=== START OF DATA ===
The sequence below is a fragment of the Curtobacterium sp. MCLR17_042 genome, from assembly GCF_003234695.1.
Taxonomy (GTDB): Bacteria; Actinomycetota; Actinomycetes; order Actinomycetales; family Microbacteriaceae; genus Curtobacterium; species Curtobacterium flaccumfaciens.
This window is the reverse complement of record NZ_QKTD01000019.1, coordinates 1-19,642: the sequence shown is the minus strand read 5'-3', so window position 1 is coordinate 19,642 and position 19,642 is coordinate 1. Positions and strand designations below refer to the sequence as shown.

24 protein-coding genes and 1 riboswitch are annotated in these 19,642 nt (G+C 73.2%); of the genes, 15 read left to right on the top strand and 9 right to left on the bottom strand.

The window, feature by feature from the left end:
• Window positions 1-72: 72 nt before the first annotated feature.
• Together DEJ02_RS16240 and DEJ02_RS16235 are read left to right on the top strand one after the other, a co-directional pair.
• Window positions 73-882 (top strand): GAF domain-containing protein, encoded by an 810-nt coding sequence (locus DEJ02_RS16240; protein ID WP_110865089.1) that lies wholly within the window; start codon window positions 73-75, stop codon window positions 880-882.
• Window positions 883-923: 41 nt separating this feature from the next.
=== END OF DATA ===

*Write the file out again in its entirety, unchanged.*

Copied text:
The sequence below is a fragment of the Curtobacterium sp. MCLR17_042 genome, from assembly GCF_003234695.1.
Taxonomy (GTDB): Bacteria; Actinomycetota; Actinomycetes; order Actinomycetales; family Microbacteriaceae; genus Curtobacterium; species Curtobacterium flaccumfaciens.
This window is the reverse complement of record NZ_QKTD01000019.1, coordinates 1-19,642: the sequence shown is the minus strand read 5'-3', so window position 1 is coordinate 19,642 and position 19,642 is coordinate 1. Positions and strand designations below refer to the sequence as shown.

24 protein-coding genes and 1 riboswitch are annotated in these 19,642 nt (G+C 73.2%); of the genes, 15 read left to right on the top strand and 9 right to left on the bottom strand.

The window, feature by feature from the left end:
• Window positions 1-72: 72 nt before the first annotated feature.
• Together DEJ02_RS16240 and DEJ02_RS16235 are read left to right on the top strand one after the other, a co-directional pair.
• Window positions 73-882 (top strand): GAF domain-containing protein, encoded by an 810-nt coding sequence (locus DEJ02_RS16240; protein ID WP_110865089.1) that lies wholly within the window; start codon window positions 73-75, stop codon window positions 880-882.
• Window positions 883-923: 41 nt separating this feature from the next.